Another popular New Year’s resolution is to eat healthy, which again, sounds pretty general and doesn’t provide specific direction. Having unrealistic expectations and setting rigid goals, such as replacing all junk food with vegetables for a year, can backfire as well.

Rather than adopting a restricted diet that can be difficult to maintain or depriving yourself entirely, begin by incorporating more of the good stuff into your diet. Often when you make healthier food choices (e.g., fruits, vegetables, whole grains, and organic meats) and note how much better you feel, you are usually less inclined to indulge in processed food, alcohol, and other food that can be damaging to your body.

A great way to stick to a healthier food plan is to add color variety to each meal. Add brightly colored fruits and vegetables to your plate at breakfast, lunch, and dinner. You can also add them to your list of midday snacks. Eventually, you can add in healthier proteins and whole grains, too.

3. Make Time for Peace and Quiet

Daily life can be busy and chaotic. It can feel as though there just aren’t enough hours in the day to complete everything. With this mindset, downtime is viewed more as a luxury than a necessity.

But the truth is, when you give yourself permission to decompress and rejuvenate, you reenergize your body and mind, allowing both to work more efficiently. So, while relaxing activities may feel unproductive at the time, by performing them, you are actually enhancing productivity in the long-run.

Morning is a great time to relax as it can set the tone for the rest of the day. However, some people may prefer evenings. Choose a time that works best with your schedule when you can be alone and free of any distractions. Start small, perhaps 10 minutes a day of quiet time, and gradually work your way up to at least 20 minutes. Preferred amount of downtime will vary from person to person.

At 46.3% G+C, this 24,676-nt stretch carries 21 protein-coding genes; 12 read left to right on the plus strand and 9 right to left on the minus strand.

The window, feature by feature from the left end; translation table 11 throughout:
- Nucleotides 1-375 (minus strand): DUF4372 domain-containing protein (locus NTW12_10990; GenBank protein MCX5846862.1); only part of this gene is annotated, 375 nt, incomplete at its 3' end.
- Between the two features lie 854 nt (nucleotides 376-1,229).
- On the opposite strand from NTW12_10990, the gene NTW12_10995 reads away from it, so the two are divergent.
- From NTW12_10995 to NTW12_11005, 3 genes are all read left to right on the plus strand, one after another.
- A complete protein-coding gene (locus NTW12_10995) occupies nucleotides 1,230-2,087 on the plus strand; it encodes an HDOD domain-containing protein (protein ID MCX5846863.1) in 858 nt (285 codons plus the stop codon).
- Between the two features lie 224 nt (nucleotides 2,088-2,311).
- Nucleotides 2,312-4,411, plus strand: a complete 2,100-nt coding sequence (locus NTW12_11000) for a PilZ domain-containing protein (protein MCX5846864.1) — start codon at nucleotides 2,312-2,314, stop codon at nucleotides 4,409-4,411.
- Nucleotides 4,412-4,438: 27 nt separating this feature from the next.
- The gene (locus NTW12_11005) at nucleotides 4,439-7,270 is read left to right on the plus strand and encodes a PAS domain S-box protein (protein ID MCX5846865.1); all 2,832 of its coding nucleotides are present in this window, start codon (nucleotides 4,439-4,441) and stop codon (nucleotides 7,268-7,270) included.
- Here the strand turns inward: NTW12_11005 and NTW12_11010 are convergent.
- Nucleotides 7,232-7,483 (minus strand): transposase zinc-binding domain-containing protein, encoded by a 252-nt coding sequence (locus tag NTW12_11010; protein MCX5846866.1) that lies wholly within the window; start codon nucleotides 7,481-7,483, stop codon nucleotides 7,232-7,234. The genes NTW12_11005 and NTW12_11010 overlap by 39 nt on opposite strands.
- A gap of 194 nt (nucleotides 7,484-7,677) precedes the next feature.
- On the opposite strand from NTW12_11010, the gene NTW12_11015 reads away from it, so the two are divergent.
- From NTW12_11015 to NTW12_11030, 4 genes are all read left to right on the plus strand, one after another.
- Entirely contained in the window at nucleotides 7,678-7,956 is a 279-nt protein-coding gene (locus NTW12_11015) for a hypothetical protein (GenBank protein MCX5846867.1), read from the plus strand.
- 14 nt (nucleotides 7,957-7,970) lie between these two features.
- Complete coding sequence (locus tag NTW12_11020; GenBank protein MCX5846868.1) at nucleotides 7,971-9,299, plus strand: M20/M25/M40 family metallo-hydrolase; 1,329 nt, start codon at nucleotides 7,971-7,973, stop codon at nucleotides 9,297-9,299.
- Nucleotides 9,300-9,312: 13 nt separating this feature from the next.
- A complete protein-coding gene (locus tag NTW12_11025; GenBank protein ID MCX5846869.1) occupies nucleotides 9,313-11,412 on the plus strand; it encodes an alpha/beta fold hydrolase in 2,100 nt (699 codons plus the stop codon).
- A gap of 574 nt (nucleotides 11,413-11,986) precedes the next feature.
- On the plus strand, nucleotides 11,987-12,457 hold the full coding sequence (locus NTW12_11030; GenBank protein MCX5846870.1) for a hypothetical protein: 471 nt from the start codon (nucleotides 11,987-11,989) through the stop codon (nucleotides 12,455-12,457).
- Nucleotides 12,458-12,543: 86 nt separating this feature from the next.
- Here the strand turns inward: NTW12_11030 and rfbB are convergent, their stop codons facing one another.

Here are some ideas of relaxing activities:

  • Read
  • Journal
  • Meditate
  • Take a warm bath
  • Listen to calming music
  • Cook
  • Color
  • Take a nature walk
  • Practice yoga
  • Focus on breath

4. Breathe Mindfully

Breathing is perhaps your most automatic habit. But rarely do you actually pay attention to the air entering and exiting your lungs. As research shows, being mindful of your breathing process has numerous health benefits, such as:

  • Reduced stress
  • Slower heartbeat
  • Stabilized (or lowered) blood pressure

Mindful breathing can be practiced while performing a variety of relaxation exercises, including:

  • Yoga
  • Tai Chi
  • Progressive muscle relaxation
  • Mindfulness meditation
  • Guided meditation
  • Focused breathing with a mantra

Try out a variety of exercises to find out which one works best for you. To get into a steady routine, practice once or twice a day, preferably around the same time every day, for at least 10 to 20 minutes.

If you are just starting out or looking for a simple way to practice mindful breathing, follow these steps:

  • Sit comfortably or lie down.
  • Close your eyes (if preferred) and place one hand on your belly.
  • Take a long deep breath through your nose, feeling your belly rise.
  • Then, breathe out slowly through the mouth, all while focusing your attention on the breath.